2. Estimate Renovation Costs

When you buy a fixer-upper house, you’ll want to make sure you can comfortably afford to turn it into the space you desire. Create a list of every project you intend to complete and price out the materials and labor costs (if it requires a contractor).

It’s best to do some online research and get quotes from contractors. Although you won’t be able to come to an exact cost for everything, you can figure out a ballpark estimate that allows you to budget accordingly and decide whether the investment is worthwhile.

3. Determine If A Permit Is Required

Some renovations may require permits. The location of your home will dictate which renovations you need permits for, but in most towns and cities, permits are necessary for:

  • Structural work
  • Window installation
  • Room additions
  • Sheds and garages
  • Fences
  • Plumbing and electrical work

You can visit your municipal government office online or in-person to apply for a permit. Depending on the complexity of your project, you may need to provide detailed plans.

4. Identify What You Can Renovate Yourself

There’s no denying that DIY renovations will save you a ton of cash. After all, contractors can be pricey – especially if you use them for every project. If you’re handy (or have some friends or family members who are), figure out which projects you can renovate yourself.

While you may not be able to tackle the electrical and plumbing, you may be able to paint and apply a backsplash without a contractor’s help.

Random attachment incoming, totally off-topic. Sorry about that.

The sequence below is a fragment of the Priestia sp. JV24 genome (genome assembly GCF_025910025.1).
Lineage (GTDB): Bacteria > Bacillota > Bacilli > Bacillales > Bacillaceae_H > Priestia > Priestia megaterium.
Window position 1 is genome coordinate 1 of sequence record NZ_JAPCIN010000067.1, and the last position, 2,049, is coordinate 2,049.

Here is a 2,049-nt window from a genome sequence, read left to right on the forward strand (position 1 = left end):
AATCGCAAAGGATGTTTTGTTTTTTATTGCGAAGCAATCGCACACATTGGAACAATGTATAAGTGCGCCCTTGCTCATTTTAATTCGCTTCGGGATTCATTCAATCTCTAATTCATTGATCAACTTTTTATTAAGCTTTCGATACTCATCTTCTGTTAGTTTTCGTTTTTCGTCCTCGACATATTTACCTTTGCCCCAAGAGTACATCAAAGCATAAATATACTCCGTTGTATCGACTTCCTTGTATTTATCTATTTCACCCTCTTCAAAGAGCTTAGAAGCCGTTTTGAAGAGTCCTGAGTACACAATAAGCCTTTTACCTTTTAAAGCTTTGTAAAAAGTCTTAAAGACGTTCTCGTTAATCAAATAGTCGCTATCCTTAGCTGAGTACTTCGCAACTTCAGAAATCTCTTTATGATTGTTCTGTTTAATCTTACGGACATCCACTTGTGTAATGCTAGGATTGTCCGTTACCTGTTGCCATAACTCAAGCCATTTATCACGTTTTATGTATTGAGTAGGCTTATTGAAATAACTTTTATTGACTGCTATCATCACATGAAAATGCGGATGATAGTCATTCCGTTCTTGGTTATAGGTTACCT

5. Explore Fixer-Upper Loan Options

Many lenders offer loan options specifically for homes in need of renovation or home improvements. Some financing options can help you pay for the cost of your home as well as the renovations. With a Federal Housing Administration (FHA) 203(k) rehabilitation loan or Fannie Mae HomeStyle Renovation Mortgage, you can purchase your home and put a reserve in escrow to fund renovations.

It should be noted that at this time, Rocket Mortgage doesn’t offer these options.

6. Make A Smart Offer

If at all possible, you should avoid overpaying for a fixer-upper. The whole point of buying a house that needs work is getting a good deal on it. Make an offer that strikes a balance between a good deal and the cost of necessary repairs.

With any offer, you should include contingencies, which are exceptions that allow you to back out of a purchase if something comes up. A couple of common contingencies are inspection and appraisal contingencies. If an inspection reveals a major problem or the home appraises for lower than you offered, you can back out.